The NIH Centers for AIDS Research , supported by NIAID in collaboration with six other NIH Institutes, fosters and facilitates development of infrastructure and interdisciplinary collaboration of HIV researchers at major medical and research centers across the United States.
In addition, the Institute convenes groups of investigators and advisory committees to exchange scientific information, clarify research priorities, and bring research needs and opportunities to the attention of the scientific community.
antibodies -- infection-fighting protein molecules in blood or secretory fluids that tag, neutralize, and help destroy pathogenic microorganisms such as viruses.
apoptosis -- cellular suicide, also known as programmed cell death. HIV may induce apoptosis in both infected and uninfected immune system cells.
B cells -- white blood cells of the immune system that produce infection-fighting proteins called antibodies.
CD4+ T cells -- white blood cells that orchestrate the immune response, signaling other cells in the immune system to perform their special functions. Also known as T helper cells, these cells are killed or disabled during HIV infection.
CD8+ T cells -- white blood cells that kill cells infected with HIV or other viruses, or transformed by cancer. These cells also secrete soluble molecules that may suppress HIV without killing infected cells directly.
cytokines -- proteins used for communication by cells of the immune system. Central to the normal regulation of the immune response.
cytoplasm -- the living matter within a cell.
dendritic cells -- immune system cells with long, tentacle-like branches. Some of these are specialized cells at the mucosa that may bind to HIV following sexual exposure and carry the virus from the site of infection to the lymph nodes. See also follicular dendritic cells.
enzyme -- a protein that accelerates a specific chemical reaction without altering itself.
follicular dendritic cells (FDCs) -- cells found in the germinal centers (B cell areas) of lymphoid organs. FDCs have thread-like tentacles that form a web-like network to trap invaders and present them to B cells, which then make antibodies to attack the invaders.
germinal centers -- structures within lymphoid tissues that contain FDCs and B cells, and in which immune responses are initiated.
gp41 -- glycoprotein 41, a protein embedded in the outer envelope of HIV. Plays a key role in HIV's infection of CD4+ T cells by facilitating the fusion of the viral and cell membranes.
gp120 -- glycoprotein 120, a protein that protrudes from the surface of HIV and binds to CD4+ T cells.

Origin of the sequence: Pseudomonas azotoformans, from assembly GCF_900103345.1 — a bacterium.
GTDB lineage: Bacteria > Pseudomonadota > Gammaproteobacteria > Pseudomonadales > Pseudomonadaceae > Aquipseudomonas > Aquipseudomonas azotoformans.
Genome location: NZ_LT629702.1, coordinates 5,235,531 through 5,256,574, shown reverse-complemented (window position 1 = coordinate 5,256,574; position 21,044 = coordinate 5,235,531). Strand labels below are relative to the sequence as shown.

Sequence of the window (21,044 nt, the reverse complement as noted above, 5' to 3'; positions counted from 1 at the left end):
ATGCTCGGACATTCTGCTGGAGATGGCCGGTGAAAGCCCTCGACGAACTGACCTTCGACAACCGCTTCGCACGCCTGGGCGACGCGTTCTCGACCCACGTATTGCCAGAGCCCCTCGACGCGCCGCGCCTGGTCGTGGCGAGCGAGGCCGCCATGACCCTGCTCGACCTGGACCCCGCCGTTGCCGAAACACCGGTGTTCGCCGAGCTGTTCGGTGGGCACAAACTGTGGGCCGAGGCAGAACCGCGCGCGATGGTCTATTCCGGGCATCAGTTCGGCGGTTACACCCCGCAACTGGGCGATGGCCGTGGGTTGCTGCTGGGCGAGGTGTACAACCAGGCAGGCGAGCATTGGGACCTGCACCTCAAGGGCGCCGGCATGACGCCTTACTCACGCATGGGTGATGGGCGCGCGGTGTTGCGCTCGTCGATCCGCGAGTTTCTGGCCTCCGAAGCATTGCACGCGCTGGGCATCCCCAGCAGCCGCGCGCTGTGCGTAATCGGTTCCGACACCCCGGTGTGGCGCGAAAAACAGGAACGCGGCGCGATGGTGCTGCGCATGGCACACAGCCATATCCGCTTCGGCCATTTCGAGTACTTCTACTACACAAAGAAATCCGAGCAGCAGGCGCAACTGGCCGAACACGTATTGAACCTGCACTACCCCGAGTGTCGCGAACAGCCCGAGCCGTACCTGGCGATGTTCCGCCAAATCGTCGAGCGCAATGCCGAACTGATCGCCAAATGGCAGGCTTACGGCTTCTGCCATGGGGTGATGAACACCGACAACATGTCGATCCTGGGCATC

gp160 -- glycoprotein 160, an HIV precursor protein that is cleaved by the HIV protease enzyme into gp41 and gp120.
immune deficiency -- the inability of the immune system to work properly, resulting in susceptibility to disease.
immunosuppression -- immune system response to foreign invaders such as HIV is reduced
integrase -- an HIV enzyme used by the virus to integrate its genetic material into the host cell's DNA.
Kaposi's sarcoma -- a type of cancer characterized by abnormal growths of blood vessels that develop into purplish or brown lesions.
killer T cells -- see CD8+ T cells.
lentivirus -- "slow" virus characterized by a long interval between infection and the onset of symptoms. HIV is a lentivirus as is the simian immunodeficiency virus (SIV), which infects nonhuman primates.
LTR -- long terminal repeat, the RNA sequences repeated at both ends of HIV's genetic material. These regulatory switches may help control viral transcription.
lymphoid organs -- include tonsils, adenoids, lymph nodes, spleen, and other tissues. Act as the body's filtering system, trapping invaders and presenting them to squadrons of immune cells that congregate there.
macrophage -- a large immune system cell that devours invading pathogens and other intruders. Stimulates other immune system cells by presenting them with small pieces of the invaders.
microbes -- microscopic living organisms, including viruses, bacteria, fungi, and protozoa.
monocyte -- a circulating white blood cell that develops into a macrophage when it enters tissues.
opportunistic infection -- an illness caused by an organism that usually does not cause disease in a person with a normal immune system. People with advanced HIV infection suffer opportunistic infections of the lungs, brain, eyes, and other organs.
organelles -- small structures inside a cell, generally bounded by membranes.
pathogenesis -- the production or development of a disease. May be influenced by many factors, including the infecting microbe and the host's immune response.
pathogens -- disease-causing organisms.
protease -- an HIV enzyme used to cut large HIV proteins into smaller ones needed for the assembly of an infectious virus particle.
provirus -- DNA of a virus, such as HIV, that has been integrated into the genes of a host cell.
replicate - process by which a virus makes copies of itself.
retrovirus -- HIV and other viruses that carry their genetic material in the form of RNA and that have the enzyme reverse transcriptase.
reverse transcriptase -- the enzyme produced by HIV and other retroviruses that allows them to synthesize DNA from their RNA.